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The Use of Ground Strain Measurements in Civil Engineering
W. H. Ward and J. B. Burland
Philosophical Transactions of the Royal Society of London. Series A, Mathematical and Physical Sciences
Vol. 274, No. 1239, A Discussion on the Measurement and Interpretation of Changes of Strain in the Earth (May 17, 1973), pp. 421-428
Published by: Royal Society
Stable URL: http://www.jstor.org/stable/74200
Page Count: 8
You can always find the topics here!Topics: Excavations, Tunnels, Civil engineering, Dams, Stiffness, Towers, Buildings, Deformation, Measuring instruments, Chalk
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Strains of the ground are of increasing importance in civil engineering for as projects get larger the strains they induce often exceed the natural strains. For the engineer to ensure the safety and stability of a structure and its surroundings he must be able to predict and, if need be, control the strains. Our approach is to measure the deformations in specific cases and to use the information to gain a better understanding of ground behaviour, to determine parameters of the ground to use in prediction and to check the safety and design of the project. It demands simple and sensitive instruments that can be used reliably under rigorous field conditions. Examples of recent studies are given.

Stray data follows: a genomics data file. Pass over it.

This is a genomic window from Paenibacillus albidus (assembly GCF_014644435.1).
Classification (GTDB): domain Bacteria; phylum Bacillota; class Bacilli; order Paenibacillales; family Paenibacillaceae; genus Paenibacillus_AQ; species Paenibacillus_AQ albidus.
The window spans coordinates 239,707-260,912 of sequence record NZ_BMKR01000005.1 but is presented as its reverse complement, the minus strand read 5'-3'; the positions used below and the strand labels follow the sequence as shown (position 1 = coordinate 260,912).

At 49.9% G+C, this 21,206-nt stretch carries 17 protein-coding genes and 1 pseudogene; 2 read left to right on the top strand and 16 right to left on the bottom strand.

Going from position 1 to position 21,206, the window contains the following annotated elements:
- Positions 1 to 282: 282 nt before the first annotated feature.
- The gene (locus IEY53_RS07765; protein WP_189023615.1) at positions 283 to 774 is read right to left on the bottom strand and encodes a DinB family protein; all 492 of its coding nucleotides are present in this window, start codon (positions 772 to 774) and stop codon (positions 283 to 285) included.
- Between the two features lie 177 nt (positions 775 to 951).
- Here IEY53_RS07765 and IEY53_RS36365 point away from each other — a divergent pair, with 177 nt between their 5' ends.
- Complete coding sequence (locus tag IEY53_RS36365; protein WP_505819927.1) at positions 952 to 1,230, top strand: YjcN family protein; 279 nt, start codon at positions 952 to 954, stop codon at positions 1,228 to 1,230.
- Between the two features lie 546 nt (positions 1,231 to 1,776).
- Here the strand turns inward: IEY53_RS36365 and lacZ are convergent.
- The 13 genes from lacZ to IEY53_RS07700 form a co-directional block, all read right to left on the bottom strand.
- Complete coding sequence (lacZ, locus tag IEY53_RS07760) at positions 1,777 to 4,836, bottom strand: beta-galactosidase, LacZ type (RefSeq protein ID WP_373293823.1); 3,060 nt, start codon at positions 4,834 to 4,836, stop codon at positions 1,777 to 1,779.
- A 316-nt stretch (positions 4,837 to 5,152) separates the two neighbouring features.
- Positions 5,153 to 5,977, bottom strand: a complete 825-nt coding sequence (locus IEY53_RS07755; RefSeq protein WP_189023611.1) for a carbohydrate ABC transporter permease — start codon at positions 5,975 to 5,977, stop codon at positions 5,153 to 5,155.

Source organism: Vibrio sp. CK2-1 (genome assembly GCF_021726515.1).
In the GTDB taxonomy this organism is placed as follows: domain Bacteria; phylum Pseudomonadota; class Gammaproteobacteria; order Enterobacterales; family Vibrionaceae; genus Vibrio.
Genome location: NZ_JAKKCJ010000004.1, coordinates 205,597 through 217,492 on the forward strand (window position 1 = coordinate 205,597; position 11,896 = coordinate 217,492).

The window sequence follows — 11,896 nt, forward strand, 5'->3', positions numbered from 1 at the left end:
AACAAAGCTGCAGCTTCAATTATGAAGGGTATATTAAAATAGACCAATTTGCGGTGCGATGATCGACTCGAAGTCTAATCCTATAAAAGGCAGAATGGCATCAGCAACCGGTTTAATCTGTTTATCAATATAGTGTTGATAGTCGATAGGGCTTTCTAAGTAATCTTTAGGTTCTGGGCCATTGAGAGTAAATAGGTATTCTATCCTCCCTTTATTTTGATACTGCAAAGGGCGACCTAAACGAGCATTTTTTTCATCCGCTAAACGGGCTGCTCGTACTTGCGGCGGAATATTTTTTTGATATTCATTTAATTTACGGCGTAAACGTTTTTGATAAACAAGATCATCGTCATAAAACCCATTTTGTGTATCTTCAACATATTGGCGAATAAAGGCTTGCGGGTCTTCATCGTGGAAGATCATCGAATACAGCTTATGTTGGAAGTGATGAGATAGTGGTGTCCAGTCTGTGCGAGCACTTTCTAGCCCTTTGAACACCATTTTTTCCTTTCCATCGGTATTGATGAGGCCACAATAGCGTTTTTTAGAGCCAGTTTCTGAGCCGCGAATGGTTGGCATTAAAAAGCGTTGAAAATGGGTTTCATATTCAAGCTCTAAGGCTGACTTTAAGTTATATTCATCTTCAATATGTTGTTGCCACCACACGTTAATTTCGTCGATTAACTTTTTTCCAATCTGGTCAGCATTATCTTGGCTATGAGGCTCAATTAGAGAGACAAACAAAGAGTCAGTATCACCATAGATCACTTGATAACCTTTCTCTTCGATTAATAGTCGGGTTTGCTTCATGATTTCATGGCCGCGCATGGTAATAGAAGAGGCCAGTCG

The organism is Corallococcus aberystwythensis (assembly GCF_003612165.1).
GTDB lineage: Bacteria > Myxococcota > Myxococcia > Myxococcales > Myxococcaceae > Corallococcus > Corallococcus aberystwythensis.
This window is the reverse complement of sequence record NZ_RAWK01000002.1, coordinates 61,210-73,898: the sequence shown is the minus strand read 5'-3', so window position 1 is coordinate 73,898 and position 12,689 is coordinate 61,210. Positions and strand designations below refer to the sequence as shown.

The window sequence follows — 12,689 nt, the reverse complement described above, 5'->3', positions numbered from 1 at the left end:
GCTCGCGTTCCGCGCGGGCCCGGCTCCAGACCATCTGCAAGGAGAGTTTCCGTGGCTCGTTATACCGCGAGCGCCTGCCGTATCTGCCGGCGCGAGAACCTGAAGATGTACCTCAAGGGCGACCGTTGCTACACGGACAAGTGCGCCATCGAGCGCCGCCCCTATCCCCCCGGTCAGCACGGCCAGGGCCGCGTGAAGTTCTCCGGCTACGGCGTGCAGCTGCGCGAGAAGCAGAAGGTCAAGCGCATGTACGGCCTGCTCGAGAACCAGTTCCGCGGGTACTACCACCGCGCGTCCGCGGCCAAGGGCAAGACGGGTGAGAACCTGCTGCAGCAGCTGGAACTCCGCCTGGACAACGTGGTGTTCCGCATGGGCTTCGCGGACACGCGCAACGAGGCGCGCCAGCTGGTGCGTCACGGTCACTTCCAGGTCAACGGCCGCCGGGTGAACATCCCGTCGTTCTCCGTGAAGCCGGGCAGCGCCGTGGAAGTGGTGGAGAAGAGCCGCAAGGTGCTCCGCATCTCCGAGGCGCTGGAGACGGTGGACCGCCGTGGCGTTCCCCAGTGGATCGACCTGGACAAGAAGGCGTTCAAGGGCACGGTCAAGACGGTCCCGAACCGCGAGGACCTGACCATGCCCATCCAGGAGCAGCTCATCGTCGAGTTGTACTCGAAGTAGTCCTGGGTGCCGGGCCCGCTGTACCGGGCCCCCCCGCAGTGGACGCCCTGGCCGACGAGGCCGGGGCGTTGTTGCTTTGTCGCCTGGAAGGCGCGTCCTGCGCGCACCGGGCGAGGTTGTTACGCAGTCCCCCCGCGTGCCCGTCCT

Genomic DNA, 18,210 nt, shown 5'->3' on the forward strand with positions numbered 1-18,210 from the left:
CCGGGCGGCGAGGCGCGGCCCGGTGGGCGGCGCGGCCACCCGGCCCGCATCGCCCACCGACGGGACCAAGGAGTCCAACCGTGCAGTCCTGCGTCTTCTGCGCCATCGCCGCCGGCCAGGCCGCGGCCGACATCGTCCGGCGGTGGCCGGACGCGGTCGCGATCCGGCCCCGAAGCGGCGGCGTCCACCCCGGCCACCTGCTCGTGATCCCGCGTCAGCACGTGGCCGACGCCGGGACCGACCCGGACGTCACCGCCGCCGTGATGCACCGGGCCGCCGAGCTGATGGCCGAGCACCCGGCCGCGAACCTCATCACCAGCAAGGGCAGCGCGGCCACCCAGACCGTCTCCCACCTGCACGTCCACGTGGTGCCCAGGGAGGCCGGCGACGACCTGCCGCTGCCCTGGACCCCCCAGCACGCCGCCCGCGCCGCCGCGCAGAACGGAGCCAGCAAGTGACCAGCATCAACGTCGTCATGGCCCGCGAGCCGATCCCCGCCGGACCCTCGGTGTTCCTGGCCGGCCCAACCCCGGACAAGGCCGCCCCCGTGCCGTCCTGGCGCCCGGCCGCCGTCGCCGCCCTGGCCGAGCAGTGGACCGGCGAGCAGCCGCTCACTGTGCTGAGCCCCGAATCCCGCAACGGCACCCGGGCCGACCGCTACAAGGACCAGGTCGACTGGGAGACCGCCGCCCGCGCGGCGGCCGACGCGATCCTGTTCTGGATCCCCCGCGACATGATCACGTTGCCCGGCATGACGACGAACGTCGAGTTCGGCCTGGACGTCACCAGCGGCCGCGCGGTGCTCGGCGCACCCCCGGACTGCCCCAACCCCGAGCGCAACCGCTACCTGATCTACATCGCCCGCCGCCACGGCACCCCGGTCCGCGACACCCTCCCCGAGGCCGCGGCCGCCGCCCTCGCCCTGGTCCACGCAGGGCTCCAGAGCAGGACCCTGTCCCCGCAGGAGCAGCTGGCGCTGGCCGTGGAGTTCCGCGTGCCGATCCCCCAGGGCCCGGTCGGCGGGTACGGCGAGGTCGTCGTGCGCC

Philosophical Transactions of the Royal Society of London. Series A, Mathematical and Physical Sciences © 1973 Royal Society